We took the kids to the African Lion Safari. It’s a gigantic zoo here in Ontario that you drive through, and it allows you to see animals in an approximation of their natural habitat. It was great, and the family got to see wild animals close up….a bonus was that the baboons neither soiled nor disassembled my car.
Only I would see a see a parallel to laying hens here. What started it was seeing an ostrich egg, and thinking of the omelet it would make….a one egg omelet would fill a pan!! Problem is, you’d only get a panful of omelet a couple of times per year.
The parallel was the failed attempt to mimic the natural environment. Don’t get me wrong, the animals were well looked after, healthy, and had all the amenities….I respect what the Safari does. The problem is that you cannot have “tame” wild animals.
The same holds true for chickens. Regardless of the housing system, flock size, location or attention given, chickens are kept in unnatural circumstances. They have to be, unless all the eggs we need can be collected from ground nests in the jungle.
All we can do, similar to the zoo, is to provide the things we think are most important to the animals, and compromise on the things that they will miss least. As more research is done, scientists are constantly re-evaluating the most important needs, and developing ways to provide for them.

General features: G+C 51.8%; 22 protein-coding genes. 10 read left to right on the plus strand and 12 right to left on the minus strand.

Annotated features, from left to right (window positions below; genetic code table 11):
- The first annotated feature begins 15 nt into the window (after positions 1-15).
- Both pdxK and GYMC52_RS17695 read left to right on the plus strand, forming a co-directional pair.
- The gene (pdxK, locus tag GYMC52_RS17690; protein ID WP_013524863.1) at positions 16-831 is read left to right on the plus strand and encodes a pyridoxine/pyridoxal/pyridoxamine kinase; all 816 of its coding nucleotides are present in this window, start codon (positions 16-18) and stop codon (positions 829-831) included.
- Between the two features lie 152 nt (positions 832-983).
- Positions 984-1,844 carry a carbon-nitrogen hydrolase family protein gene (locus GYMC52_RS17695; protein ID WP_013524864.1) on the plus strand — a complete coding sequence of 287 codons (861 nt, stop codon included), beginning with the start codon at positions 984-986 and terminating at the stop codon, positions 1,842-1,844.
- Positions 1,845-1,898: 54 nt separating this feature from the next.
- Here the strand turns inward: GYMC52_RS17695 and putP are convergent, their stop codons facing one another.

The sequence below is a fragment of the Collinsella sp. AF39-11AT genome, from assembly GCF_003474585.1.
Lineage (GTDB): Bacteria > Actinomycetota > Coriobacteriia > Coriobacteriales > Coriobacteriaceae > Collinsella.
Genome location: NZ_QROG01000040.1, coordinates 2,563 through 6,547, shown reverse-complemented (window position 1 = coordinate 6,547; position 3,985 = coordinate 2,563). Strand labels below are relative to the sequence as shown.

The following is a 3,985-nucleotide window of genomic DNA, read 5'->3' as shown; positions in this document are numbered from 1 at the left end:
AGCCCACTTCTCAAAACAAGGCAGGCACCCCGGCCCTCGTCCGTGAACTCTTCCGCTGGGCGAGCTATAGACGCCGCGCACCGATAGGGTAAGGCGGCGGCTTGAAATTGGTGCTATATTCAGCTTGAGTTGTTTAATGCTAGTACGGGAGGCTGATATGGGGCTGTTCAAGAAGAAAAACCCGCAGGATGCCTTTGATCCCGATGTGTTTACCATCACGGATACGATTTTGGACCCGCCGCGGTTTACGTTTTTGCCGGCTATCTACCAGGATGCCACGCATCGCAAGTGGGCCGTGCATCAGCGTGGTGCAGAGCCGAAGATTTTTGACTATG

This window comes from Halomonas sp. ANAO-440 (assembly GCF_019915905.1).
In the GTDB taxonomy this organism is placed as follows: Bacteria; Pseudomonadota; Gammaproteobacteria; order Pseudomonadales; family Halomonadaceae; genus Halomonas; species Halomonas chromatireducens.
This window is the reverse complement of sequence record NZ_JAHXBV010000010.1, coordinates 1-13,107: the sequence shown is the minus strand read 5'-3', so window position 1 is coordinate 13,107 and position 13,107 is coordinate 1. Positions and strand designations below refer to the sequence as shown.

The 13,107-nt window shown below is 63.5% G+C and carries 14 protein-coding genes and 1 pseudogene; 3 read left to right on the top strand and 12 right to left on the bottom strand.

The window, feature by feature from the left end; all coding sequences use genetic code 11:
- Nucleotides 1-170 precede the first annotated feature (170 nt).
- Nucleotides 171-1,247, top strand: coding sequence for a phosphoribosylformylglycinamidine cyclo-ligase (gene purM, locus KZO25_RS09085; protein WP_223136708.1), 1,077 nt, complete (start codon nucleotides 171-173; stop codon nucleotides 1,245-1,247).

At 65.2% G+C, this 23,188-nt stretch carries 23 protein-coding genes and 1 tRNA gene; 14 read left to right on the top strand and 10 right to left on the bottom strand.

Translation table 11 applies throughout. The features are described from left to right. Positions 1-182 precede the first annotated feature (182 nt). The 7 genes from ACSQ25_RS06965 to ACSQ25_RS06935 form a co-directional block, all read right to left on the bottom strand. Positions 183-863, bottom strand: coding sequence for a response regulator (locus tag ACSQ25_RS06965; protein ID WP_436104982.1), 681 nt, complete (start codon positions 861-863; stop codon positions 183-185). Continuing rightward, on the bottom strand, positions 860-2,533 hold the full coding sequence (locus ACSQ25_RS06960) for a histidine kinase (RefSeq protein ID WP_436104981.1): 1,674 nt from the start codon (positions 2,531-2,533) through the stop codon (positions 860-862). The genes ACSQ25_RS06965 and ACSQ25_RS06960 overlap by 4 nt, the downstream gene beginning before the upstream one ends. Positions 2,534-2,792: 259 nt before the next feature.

There’s one thing to remember, however. People who want to will ALWAYS be able to criticise any method of keeping chickens, since there will always be something missing. For instance, once egg farmers started keeping chickens in large enough groups to lay a significant number of eggs, the most pressing welfare detriment was disease. This was in the 1940s. Often, up to 50% of the flock would be sick or dying. To deal with this, cages were developed. Disease rates plummeted, and mortality dropped to negligible levels.
The downside to cages are obvious, and movement and freedom are now the biggest problems facing laying hens in this housing system. Now, the egg-laying world is working on mitigating these deficits. Progress is being made. The issue, from my point of view, is that people unfamiliar with the history of laying hens have forgotten why birds moved to cages in the first place. We cannot go back to high disease rates and mortality in order to give hens more freedom.
Smart people are working on the problem, and progress is being made. It is important to remember that everything is a trade-off, and reverting to an older time is often not progress.
Mike the Chicken Vet